Restaurant boss receives more than 800 applicants for 15 new rolesAugust 14, 2020
Restaurant chain boss is left stunned after receiving more than 800 applicants for 15 new roles when he would ‘usually be lucky to have 20’
- York Roast Co advertised roles for 13 team members and two supervisor roles
- The food firm was inundated with applications from more than 800 applicants
- Owner Wayne Chadwick said it’s a ‘very sad’ situation as hundreds lose out
A restaurant chain boss used to struggling to recruit new staff has received more than 800 applications for 15 new roles.
Wayne Chadwick, owner of food firm the York Roast Co, advertised posts for two supervisors and 13 team members after being allowed to reopen last month.
Mr Chadwick said: ‘Usually we would be lucky to have 20 people applying for the jobs that we were advertising for – with many not even turning up to the interview.
‘Pre-pandemic, it was very difficult to recruit staff because the jobs market was solid.
‘But now we’re in a different situation.
‘In one respect it’s wonderful as we managed to get the people we needed but in reality, it’s very sad for others.’
Wayne Chadwick posted 15 job adverts online for his company The York Roast Co and received more than 800 applications
Normally the York Roast Co struggles to get applicants to job openings, but with thousands out of work, its owner says the food firm has been inundated with applications
The revelation from the York-based company confirms reports yesterday that thousands of people are applying for jobs which would only have attracted a handful of applicants before the virus crisis.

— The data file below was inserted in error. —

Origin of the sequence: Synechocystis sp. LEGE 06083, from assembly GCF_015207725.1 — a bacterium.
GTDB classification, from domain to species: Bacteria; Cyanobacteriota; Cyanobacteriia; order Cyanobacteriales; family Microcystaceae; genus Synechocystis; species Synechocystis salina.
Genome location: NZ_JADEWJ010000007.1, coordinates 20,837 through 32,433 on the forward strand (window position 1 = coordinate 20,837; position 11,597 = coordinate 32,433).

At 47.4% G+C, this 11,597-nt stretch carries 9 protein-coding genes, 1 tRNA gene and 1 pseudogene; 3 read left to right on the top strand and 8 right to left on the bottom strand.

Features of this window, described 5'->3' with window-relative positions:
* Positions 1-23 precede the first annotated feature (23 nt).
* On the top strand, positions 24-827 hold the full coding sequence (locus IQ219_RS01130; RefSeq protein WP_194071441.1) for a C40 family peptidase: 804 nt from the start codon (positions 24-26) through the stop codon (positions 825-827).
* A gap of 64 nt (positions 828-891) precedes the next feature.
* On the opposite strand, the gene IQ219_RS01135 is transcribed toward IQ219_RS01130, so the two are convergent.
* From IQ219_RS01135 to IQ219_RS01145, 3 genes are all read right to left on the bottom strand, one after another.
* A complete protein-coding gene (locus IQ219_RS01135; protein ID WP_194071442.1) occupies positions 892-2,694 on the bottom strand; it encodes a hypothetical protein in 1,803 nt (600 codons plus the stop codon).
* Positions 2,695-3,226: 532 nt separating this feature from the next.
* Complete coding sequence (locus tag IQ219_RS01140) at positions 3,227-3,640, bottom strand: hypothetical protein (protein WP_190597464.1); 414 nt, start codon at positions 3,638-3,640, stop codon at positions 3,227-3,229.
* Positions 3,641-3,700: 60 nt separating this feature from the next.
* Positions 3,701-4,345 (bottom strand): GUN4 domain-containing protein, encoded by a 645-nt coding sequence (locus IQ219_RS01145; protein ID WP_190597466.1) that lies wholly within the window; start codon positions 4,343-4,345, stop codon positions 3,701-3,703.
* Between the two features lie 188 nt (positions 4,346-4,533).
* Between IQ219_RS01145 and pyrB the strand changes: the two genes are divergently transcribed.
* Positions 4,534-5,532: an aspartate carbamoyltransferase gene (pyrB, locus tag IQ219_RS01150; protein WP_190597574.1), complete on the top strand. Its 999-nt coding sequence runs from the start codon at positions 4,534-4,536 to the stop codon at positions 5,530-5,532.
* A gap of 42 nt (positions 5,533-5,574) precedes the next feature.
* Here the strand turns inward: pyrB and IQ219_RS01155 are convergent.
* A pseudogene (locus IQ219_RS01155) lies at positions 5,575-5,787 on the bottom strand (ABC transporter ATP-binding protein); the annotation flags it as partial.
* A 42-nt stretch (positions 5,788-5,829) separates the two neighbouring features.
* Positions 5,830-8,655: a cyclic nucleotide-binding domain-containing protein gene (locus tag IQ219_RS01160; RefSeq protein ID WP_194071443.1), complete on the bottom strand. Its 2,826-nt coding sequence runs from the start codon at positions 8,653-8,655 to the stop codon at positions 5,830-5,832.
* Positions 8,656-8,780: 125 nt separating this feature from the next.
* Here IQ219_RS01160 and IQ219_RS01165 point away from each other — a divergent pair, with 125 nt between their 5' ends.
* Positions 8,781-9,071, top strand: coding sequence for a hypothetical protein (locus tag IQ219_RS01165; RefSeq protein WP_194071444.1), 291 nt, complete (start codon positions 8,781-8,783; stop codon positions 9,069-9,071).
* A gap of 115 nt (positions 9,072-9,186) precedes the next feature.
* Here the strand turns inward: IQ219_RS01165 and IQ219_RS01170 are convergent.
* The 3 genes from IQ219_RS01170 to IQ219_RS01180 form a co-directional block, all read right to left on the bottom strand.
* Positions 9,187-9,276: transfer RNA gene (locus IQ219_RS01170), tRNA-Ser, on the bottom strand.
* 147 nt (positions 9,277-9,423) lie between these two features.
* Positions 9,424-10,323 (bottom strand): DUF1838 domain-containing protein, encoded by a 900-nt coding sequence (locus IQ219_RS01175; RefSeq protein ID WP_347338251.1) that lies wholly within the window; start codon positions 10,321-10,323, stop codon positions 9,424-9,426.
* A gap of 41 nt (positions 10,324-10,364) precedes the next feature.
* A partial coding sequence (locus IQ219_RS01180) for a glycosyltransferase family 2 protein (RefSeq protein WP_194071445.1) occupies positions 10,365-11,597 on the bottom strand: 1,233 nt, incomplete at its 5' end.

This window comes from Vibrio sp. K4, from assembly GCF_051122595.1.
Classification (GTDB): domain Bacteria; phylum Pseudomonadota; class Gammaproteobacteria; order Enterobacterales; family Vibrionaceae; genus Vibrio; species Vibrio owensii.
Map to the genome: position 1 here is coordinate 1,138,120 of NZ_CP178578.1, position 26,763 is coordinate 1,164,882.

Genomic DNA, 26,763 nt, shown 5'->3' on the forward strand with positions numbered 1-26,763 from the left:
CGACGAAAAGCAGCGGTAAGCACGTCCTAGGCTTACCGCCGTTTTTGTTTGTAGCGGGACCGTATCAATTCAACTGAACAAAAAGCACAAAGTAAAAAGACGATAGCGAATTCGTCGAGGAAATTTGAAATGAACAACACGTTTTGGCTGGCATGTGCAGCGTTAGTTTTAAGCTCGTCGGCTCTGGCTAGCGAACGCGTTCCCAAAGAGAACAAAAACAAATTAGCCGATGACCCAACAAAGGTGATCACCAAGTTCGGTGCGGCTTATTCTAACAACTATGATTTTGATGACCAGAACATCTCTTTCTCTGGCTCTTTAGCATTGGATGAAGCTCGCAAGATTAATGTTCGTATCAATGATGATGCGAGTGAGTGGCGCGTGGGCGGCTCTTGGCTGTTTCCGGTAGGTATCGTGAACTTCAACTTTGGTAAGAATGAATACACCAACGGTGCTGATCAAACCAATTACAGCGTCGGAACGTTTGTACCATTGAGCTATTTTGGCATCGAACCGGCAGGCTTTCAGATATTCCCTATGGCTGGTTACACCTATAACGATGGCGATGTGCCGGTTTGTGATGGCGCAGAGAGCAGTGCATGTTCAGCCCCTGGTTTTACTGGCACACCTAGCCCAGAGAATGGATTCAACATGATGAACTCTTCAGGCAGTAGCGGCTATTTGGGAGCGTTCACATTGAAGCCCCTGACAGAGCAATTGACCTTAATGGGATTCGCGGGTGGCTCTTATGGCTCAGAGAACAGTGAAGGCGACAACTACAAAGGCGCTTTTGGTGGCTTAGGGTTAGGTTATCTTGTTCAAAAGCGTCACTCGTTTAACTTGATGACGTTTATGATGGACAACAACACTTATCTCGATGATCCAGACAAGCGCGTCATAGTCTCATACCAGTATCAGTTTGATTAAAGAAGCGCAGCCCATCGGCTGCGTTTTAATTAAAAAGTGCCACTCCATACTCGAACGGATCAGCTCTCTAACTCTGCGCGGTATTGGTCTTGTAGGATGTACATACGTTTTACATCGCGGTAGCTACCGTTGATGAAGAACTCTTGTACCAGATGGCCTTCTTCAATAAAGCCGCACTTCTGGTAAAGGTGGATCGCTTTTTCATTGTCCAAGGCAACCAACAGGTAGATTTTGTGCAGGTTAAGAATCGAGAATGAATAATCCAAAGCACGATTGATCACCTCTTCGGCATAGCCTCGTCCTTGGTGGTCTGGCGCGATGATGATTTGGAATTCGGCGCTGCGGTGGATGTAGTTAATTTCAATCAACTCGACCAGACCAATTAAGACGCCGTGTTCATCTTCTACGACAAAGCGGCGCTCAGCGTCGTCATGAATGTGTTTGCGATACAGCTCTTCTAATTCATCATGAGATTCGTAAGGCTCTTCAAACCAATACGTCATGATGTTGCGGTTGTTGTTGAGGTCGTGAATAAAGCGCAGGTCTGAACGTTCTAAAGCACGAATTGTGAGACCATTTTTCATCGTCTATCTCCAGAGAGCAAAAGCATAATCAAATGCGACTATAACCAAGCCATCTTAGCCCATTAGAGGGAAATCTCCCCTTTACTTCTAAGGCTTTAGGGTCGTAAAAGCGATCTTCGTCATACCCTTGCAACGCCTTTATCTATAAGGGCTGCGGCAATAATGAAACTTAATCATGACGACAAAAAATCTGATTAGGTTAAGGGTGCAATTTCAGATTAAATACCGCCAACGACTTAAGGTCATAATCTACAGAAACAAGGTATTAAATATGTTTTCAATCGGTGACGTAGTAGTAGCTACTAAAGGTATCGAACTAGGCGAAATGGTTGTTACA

Jobs site CV-Library said it received a record number of applications last month as huge numbers of professional workers were made redundant or were furloughed.
There were 4,228 applications for a trainee paralegal role, 3,333 for a job as a human resources assistant, 3,272 for a place as a trainee accountant – all in London – 2,932 for a warehouse worker in Northumberland, 2,653 for a factory worker in Sunderland, 2,154 for an administrator in Coventry and 1,656 for an NHS 111 call handler in the capital.
Nationally, 81,000 employees lost their jobs in July, with about 730,000 UK workers having been taken off the payrolls since the coronavirus lockdown began in March.
Figures show that Britain has collapsed into its largest recession on record after the coronavirus lockdown sparked a 20.4 per cent contraction of the economy between April and June.
CV-Library chief executive Lee Biggins said: ‘On average, our clients’ jobs receive around 25 applications per vacancy, so these figures really are massive.
‘The job market has done a complete 180, so, while companies may have struggled to recruit before the pandemic, they’re now being bombarded with applications from professionals who are desperate for a new job.
‘Of course, this is good news for companies that are recruiting, but it does mean you need a robust hiring process which enables you to easily monitor applications, screen applicants and make the right hires, quickly and effectively.’